Wednesday, June 15, 2005

New Alien Planet Found

Exoplanet with Border

Smallest Extrasolar Planet Found

BBC News
     Astronomers have detected the smallest extrasolar planet yet: a world about seven and a half times as massive as Earth, orbiting a star much like ours.

     All of the 150 or so exoplanets found orbiting normal stars are larger than Uranus, itself 15 times Earth's mass.

     The new find may be the first rocky world found around a star like our Sun.

     The newly discovered "super-Earth" orbits the star Gliese 876, located 15 light-years away in the direction of the constellation Aquarius.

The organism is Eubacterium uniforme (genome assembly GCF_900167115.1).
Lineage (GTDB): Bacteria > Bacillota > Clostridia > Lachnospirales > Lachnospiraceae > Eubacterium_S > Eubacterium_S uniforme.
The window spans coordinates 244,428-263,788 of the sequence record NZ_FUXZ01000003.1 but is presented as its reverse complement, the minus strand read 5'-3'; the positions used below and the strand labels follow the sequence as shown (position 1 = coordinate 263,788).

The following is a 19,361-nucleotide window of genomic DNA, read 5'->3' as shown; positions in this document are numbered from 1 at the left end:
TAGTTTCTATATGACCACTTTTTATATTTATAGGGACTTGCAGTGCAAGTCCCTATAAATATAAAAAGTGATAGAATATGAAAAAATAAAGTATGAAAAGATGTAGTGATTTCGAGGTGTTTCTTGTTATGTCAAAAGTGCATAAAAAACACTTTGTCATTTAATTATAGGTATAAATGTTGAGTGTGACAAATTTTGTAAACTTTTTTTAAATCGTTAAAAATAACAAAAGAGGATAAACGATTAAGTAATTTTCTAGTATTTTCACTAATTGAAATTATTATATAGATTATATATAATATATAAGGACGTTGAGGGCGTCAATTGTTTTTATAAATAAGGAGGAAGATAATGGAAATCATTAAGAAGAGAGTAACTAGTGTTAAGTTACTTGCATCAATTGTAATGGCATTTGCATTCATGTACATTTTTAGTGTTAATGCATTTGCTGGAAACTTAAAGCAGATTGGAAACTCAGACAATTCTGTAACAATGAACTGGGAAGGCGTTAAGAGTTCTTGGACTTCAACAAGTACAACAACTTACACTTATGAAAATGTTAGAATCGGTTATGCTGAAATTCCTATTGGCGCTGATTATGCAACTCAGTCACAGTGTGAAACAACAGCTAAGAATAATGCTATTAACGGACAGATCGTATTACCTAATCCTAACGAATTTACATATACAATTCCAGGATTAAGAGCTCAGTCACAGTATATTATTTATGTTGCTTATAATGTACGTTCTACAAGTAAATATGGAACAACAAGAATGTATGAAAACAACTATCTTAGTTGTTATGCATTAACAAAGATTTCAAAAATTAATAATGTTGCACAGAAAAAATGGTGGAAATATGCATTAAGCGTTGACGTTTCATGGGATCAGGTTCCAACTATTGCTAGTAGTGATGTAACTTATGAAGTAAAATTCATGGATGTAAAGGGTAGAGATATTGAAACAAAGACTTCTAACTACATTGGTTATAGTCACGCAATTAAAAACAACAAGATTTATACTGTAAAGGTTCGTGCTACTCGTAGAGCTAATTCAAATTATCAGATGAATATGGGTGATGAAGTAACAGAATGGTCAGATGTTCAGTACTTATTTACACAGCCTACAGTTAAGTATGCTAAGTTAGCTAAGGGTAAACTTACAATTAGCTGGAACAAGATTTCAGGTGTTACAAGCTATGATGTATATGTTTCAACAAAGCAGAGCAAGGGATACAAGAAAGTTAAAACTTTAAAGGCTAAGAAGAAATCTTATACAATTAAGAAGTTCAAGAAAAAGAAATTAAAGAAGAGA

This star also has two larger, Jupiter-size planets orbiting it.

     The new planet whips around the star in a mere two days, and is so close to the star's surface that its temperature probably tops 200-400C 400-750F) - oven-like temperatures, far too hot for life as we know it.

     The planet was discovered using the familiar "wobble technique": the planet's gravitational tug on its parent star produces changes in the star's velocity. This can be picked up in the light spectrum emitted by the star.

More . . .


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